Emerging from ubiquitous barren landscapes, the first glimpse of Lake Chandratal comes as a shock, particularly since the stretch before the lake has to be covered on foot — vehicles are not allowed lakeside. After an arduous 3 km trek, the lake hoves into view. Unbelievably blue and still, it’s like a perfectly shaped piece of blue glass nestled in the mountains. The lake is the source of the River Chandra and a sacred spot for the people of the region. Its magical beauty ensures that there are several legends and myths associated with it. One popular story is that the lake marks the spot from where Yudhishtar — the eldest of the Pandava brothers of the Mahabharat — ascended to heaven in Lord Indra’s chariot.
Accommodation. Chandratal Lake is ideal for a day trip or camping in tents at night. It is necessary to carry your own provisions and camping gear, which can also be lugged by ponies and mules. An alternative could be driving back to Batal to spend the night at the tea shop.
The most famous in the spiti region, the Tabo Chos Khor monastery’s origins date back to 996 AD. Designated a world heritage site by Unesco, its sanctum houses priceless scroll paintings, sculptures in stucco, frescoes and murals depicting narratives from the Mahayana Buddhist period. With 36 life-size statues solemnly lining its assembly hall, nine gompas, 23 chortens and a monk’s dormitory, Tabo is regarded second in importance to the famous Tholing Gompa in Tibet.
On the way down from Kibber in Kaza, the sub divisional headquarters of Spiti, is the Ki Monastery, the oldest and most venerated in the valley. Dating back circa 1000 AD, its architectural style defines it as a pasada or fort monastery. Since the 17th century, it has been attacked twice by Mongol armies, the scars of which this fortress-style monastery still exhibits. A significant religious centre, it contains rare murals, scriptures, thangka paintings and musical instruments such as trumpets and cymbals used in Buddhist rituals. Visitors can often spot lamas printing prayer flags or mending their golden clogs which they wear for festivals. The interior of the monastery is a maze of labyrinths at several levels connected with stone stairs. Its tower offers a splendid view of the Spiti river snaking its way through the valley.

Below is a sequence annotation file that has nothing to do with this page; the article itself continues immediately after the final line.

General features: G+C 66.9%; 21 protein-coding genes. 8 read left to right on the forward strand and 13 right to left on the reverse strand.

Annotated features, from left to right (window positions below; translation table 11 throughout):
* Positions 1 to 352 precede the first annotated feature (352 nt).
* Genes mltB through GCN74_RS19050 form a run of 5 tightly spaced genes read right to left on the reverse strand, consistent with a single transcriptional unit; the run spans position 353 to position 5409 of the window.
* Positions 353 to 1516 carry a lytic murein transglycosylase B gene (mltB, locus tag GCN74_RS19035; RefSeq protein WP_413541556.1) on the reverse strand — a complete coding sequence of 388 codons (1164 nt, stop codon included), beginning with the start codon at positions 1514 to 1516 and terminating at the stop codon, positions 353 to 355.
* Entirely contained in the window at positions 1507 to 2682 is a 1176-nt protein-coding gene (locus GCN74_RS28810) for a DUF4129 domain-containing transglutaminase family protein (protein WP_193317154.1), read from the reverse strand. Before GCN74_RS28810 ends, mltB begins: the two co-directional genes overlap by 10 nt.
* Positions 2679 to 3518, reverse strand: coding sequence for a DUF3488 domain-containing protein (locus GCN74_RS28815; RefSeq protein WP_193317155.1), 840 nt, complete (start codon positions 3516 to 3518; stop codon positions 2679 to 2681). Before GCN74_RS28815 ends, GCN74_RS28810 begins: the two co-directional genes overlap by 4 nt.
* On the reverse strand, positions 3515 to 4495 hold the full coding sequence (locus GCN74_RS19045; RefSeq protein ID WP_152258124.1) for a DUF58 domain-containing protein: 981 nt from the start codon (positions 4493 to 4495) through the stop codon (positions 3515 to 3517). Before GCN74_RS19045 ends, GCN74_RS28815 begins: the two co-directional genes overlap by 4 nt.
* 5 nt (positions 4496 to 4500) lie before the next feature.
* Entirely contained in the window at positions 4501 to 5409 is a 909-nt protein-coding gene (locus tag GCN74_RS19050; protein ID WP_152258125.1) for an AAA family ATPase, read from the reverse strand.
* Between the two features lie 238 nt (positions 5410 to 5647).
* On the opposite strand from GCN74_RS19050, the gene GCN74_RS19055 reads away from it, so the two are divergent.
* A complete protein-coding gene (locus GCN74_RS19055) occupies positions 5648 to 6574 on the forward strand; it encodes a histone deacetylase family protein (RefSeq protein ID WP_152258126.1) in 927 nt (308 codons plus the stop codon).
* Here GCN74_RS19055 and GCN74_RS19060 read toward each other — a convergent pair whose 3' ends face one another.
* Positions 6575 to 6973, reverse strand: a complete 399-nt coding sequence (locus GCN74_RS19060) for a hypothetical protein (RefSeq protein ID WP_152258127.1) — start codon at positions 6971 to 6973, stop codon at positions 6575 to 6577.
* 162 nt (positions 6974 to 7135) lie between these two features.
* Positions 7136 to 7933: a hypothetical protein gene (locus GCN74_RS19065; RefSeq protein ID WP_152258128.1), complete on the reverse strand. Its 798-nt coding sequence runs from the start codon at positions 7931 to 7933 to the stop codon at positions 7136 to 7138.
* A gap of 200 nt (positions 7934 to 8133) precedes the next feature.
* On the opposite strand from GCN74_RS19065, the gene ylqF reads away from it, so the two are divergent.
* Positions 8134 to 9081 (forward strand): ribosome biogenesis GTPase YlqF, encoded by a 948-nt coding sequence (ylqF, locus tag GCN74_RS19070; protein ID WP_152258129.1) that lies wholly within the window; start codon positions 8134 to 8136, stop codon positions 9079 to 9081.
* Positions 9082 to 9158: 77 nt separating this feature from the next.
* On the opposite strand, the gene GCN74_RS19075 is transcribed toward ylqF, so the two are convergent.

In sharp contrast with the lonely habitations of Lahaul & Spiti district, the town of Kaza (pop. 10,148) seems like an overcrowded city. The fleeting faces in the windows of speeding buses or taxis can all be seen in Kaza’s cafés and streets. A base camp for excursions, Kaza has relatively superior hotel accommodation and a range of eateries mostly catering to western tourists. For most visitors, Kaza is a pit stop en route to the Tabo monastery.
Accommodation. High-end: Banjara Kunphen Retreat (Rs.8,810-10,424). Deluxe: Snow Lion Hotel (Rs.2,000); The Spiti, from Rs.500.
By Air. The nearest airstrip to Lahaul & Spiti is the Kullu-Manali Airport at Bhuntar in Kullu.
By Rail. The nearest rail heads are Chandigarh, Shimla and Pathankot.
By Road. Lahaul & Spiti can be accessed via road from Manali (entry into Lahaul) and through Sumdo in Kinnaur district (entry into Spiti). However roads tend to be closed during winter (October-June) due to heavy snowfall.
» The best time to visit the Lahaul & Spiti district is from May to October.
» High altitudes can result in oxygen deprivation causing breathlessness, nausea and headaches. Visitors should budget two days for acclimatisation.
» Travelling in this region requires a fair amount of walking. Sturdy shoes, thick socks and woollens are a must because the outside temperature can drop suddenly and sharply.
» Travelling in the mountains requires patience and endurance. Landslides are common and can result in buses and taxis being stranded for hours. The roads are rough, weather conditions extreme and the thin air tests the grit and endurance of hardiest visitors.
» Equipping yourself with camping gear such as tents and sleeping bags is a good idea.